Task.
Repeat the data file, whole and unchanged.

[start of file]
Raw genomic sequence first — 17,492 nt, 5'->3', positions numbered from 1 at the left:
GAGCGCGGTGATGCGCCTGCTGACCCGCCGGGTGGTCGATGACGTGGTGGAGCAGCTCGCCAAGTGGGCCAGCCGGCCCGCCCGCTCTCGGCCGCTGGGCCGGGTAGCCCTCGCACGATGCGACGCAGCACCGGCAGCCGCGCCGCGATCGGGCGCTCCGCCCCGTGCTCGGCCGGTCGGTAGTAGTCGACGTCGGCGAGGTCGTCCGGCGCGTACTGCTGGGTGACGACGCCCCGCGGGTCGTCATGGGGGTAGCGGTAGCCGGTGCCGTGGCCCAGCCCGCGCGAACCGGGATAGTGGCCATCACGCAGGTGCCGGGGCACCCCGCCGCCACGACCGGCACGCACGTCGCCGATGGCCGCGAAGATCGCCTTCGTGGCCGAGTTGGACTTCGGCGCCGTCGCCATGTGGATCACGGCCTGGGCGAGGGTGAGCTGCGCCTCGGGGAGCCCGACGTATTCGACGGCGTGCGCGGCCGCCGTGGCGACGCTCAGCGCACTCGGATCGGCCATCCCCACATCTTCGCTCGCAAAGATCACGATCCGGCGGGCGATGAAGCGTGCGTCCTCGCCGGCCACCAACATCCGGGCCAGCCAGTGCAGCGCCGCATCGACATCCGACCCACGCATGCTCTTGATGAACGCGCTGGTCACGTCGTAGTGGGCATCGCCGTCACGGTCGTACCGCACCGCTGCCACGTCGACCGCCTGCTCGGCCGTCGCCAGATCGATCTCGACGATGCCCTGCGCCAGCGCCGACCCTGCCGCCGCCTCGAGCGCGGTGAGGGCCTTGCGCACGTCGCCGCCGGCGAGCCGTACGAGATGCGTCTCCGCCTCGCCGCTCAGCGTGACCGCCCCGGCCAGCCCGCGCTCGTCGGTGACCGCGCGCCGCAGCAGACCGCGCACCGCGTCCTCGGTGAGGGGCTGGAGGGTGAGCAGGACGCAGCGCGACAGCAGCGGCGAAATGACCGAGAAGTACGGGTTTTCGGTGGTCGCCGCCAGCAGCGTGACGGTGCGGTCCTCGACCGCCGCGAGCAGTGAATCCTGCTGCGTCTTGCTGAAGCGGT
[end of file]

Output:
Raw genomic sequence first — 17,492 nt, 5'->3', positions numbered from 1 at the left:
GAGCGCGGTGATGCGCCTGCTGACCCGCCGGGTGGTCGATGACGTGGTGGAGCAGCTCGCCAAGTGGGCCAGCCGGCCCGCCCGCTCTCGGCCGCTGGGCCGGGTAGCCCTCGCACGATGCGACGCAGCACCGGCAGCCGCGCCGCGATCGGGCGCTCCGCCCCGTGCTCGGCCGGTCGGTAGTAGTCGACGTCGGCGAGGTCGTCCGGCGCGTACTGCTGGGTGACGACGCCCCGCGGGTCGTCATGGGGGTAGCGGTAGCCGGTGCCGTGGCCCAGCCCGCGCGAACCGGGATAGTGGCCATCACGCAGGTGCCGGGGCACCCCGCCGCCACGACCGGCACGCACGTCGCCGATGGCCGCGAAGATCGCCTTCGTGGCCGAGTTGGACTTCGGCGCCGTCGCCATGTGGATCACGGCCTGGGCGAGGGTGAGCTGCGCCTCGGGGAGCCCGACGTATTCGACGGCGTGCGCGGCCGCCGTGGCGACGCTCAGCGCACTCGGATCGGCCATCCCCACATCTTCGCTCGCAAAGATCACGATCCGGCGGGCGATGAAGCGTGCGTCCTCGCCGGCCACCAACATCCGGGCCAGCCAGTGCAGCGCCGCATCGACATCCGACCCACGCATGCTCTTGATGAACGCGCTGGTCACGTCGTAGTGGGCATCGCCGTCACGGTCGTACCGCACCGCTGCCACGTCGACCGCCTGCTCGGCCGTCGCCAGATCGATCTCGACGATGCCCTGCGCCAGCGCCGACCCTGCCGCCGCCTCGAGCGCGGTGAGGGCCTTGCGCACGTCGCCGCCGGCGAGCCGTACGAGATGCGTCTCCGCCTCGCCGCTCAGCGTGACCGCCCCGGCCAGCCCGCGCTCGTCGGTGACCGCGCGCCGCAGCAGACCGCGCACCGCGTCCTCGGTGAGGGGCTGGAGGGTGAGCAGGACGCAGCGCGACAGCAGCGGCGAAATGACCGAGAAGTACGGGTTTTCGGTGGTCGCCGCCAGCAGCGTGACGGTGCGGTCCTCGACCGCCGCGAGCAGTGAATCCTGCTGCGTCTTGCTGAAGCGGT